Current status and future directions in computer-enhanced video- and robotic-assisted coronary bypass surgery

Walter D Boyd, Kojiro Kodera, Kenneth D. Stahl, Reiza Rayman

Research output: Contribution to journalArticlepeer-review

42 Scopus citations


Since 1997, both the Cleveland Clinic and London Health Sciences Centre groups have embraced robotic assistance and more recently demonstrated the efficacy of this technology in totally closed-chest, beating heart myocardial revascularization. This endeavor involved an orderly progression and the learning of new surgical skill sets. We review the evolution of robot-enhanced coronary surgery and forecast the future of endoscopic and computer-enhanced, robotic-enabling technology for coronary revascularization. This report describes a computer-assisted totally closed-chest coronary bypass operation, and preliminary results are discussed. The internal thoracic artery (ITA) was harvested through three 5-mm access ports and prepared and controlled endoscopically. A prototype sternal elevator was used to increase intrathoracic working space. A 10-mm endoscopic stabilizer was placed through the second intercostal space, and the left anterior descending coronary artery was controlled with silastic snares. Telerobotic anastomoses were completed end-to-side using custom-made, double-armed 8-0 polytetrafluroethylene sutures. To date, 84 patients have undergone successful myocardial revascularization with robotic assistance with a 0% surgical mortality rate. ITA harvest, anastomotic, and operating times for the entire group have been longer than for conventional surgery at 61.3 ± 17.9 minutes, 28.5 ± 28.2 minutes, and 368 ± 129 minutes, respectively. Bleeding, ventilatory times, arrhythmias, hospital lengths of stay, and return to normal activity have been reduced. Recently, we have developed a new robotic revascularization strategy called Atraumatic Coronary Artery Bypass that is a promising mid-term step on the pathway to totally endoscopic, beating-heart coronary artery bypass. We conclude that computer-enhanced robotic techniques are safe, and further clinical studies are required to define the full potential of this evolving technology.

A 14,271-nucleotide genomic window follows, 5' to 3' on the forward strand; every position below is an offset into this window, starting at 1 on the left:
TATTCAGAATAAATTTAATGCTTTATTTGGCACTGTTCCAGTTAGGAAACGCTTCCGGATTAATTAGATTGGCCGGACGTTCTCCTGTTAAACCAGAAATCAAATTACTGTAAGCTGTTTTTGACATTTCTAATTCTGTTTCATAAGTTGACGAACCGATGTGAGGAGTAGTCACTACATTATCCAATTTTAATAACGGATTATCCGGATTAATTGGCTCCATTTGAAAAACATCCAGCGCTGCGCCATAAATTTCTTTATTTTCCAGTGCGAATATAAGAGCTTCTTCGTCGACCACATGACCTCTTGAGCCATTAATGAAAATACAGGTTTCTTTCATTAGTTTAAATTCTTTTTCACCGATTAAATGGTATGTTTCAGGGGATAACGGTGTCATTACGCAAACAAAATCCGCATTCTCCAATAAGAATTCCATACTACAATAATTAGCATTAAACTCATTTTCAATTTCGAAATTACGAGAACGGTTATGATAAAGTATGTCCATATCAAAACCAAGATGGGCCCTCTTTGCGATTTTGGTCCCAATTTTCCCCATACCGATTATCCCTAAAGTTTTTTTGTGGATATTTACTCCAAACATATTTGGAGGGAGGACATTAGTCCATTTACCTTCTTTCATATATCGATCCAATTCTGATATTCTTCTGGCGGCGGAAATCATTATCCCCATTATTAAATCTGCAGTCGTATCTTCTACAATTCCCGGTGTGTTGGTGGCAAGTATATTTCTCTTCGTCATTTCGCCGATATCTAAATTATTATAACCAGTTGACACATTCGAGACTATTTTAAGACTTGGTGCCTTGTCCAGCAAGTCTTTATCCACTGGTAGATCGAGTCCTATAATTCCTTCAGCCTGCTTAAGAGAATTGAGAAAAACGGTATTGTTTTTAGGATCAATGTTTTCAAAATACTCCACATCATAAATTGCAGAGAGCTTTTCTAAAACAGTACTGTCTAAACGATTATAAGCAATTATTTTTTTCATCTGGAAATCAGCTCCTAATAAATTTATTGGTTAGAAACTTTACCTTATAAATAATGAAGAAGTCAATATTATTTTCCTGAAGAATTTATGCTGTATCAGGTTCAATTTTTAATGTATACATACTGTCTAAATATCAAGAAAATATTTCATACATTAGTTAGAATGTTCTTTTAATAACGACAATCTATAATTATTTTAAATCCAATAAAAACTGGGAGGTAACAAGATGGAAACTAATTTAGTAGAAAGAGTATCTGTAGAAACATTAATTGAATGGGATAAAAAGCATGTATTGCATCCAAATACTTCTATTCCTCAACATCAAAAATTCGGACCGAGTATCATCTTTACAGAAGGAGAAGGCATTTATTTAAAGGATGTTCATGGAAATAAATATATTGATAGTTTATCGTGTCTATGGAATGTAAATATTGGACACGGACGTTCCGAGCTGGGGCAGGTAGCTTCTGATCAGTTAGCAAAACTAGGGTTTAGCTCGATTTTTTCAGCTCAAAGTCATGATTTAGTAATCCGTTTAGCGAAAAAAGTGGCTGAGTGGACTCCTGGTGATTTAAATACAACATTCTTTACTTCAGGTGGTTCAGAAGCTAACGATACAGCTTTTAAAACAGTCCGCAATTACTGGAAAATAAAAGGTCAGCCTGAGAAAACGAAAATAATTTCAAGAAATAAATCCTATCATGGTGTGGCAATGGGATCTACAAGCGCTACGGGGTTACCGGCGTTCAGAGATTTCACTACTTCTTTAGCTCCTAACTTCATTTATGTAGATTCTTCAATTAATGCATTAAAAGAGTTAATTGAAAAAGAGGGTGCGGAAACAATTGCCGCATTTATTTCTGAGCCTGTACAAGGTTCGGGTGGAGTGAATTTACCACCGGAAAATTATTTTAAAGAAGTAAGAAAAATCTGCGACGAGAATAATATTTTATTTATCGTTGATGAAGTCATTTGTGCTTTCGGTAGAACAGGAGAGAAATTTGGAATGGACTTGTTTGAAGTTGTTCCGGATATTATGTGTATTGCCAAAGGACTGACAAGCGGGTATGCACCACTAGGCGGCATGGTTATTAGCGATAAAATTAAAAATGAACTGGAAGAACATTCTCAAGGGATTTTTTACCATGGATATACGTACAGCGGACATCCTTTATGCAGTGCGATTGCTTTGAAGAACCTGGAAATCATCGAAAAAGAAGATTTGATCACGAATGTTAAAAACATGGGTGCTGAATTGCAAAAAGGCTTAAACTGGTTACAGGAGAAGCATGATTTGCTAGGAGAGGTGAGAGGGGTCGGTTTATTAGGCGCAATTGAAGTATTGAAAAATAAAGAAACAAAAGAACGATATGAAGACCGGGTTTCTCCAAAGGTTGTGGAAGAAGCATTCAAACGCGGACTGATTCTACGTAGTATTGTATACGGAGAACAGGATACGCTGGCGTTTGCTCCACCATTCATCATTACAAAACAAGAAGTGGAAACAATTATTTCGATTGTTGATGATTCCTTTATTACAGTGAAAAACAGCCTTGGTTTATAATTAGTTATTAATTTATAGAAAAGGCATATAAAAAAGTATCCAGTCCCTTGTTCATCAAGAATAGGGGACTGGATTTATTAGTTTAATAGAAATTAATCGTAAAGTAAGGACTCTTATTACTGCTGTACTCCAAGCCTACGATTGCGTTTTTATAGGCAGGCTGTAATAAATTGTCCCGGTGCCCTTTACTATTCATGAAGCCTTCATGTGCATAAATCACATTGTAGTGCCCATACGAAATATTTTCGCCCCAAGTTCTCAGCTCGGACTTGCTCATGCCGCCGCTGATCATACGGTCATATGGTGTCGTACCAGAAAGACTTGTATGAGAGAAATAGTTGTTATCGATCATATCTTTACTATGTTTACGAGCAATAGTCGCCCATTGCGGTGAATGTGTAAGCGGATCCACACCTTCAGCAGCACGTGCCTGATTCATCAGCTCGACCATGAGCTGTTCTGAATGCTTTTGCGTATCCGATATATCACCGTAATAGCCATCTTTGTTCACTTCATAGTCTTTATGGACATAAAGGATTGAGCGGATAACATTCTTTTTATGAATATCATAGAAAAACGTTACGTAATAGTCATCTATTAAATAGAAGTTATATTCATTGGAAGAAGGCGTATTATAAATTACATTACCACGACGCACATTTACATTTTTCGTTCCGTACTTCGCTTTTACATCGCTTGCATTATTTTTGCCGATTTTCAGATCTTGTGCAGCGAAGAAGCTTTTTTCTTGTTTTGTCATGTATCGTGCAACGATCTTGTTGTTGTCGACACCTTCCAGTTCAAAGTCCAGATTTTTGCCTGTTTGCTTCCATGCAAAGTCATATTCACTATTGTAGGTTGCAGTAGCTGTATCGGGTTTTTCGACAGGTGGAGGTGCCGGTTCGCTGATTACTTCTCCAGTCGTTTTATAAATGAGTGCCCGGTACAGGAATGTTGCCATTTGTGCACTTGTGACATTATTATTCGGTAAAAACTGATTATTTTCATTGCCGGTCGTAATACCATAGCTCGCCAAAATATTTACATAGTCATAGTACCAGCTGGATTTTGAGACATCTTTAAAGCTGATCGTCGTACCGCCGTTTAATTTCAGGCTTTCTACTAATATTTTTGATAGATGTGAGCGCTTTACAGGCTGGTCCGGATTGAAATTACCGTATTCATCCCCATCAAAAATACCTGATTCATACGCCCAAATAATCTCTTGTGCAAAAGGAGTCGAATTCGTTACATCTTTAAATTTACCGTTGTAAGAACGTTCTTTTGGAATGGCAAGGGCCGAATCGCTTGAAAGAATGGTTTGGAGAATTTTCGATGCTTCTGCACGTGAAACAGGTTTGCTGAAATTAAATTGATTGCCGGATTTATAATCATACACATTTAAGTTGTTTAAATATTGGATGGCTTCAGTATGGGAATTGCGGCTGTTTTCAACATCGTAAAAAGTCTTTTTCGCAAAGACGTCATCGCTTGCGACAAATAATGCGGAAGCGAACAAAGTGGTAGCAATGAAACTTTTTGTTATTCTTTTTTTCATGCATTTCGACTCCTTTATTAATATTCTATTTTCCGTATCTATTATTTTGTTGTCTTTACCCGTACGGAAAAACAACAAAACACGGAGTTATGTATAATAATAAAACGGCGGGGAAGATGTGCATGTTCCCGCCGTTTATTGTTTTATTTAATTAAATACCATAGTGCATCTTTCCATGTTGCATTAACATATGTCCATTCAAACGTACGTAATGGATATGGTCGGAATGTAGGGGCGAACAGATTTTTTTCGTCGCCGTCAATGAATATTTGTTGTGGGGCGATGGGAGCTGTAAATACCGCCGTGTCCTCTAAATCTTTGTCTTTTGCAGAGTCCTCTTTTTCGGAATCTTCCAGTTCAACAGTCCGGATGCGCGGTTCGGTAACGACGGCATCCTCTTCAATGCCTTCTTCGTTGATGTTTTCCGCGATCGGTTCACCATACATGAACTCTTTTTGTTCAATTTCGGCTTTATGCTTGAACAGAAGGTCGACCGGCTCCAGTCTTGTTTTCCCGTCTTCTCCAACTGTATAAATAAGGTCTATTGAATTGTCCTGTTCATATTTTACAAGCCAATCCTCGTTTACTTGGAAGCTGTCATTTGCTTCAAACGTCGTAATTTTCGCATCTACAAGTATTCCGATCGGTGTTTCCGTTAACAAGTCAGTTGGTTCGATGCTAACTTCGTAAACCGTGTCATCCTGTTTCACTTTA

Original languageEnglish (US)
Pages (from-to)101-109
Number of pages9
JournalSeminars in Thoracic and Cardiovascular Surgery
Issue number1
StatePublished - 2002
Externally publishedYes


  • Minimally invasive surgery
  • Robotics
  • Telesurgery

ASJC Scopus subject areas

  • Cardiology and Cardiovascular Medicine


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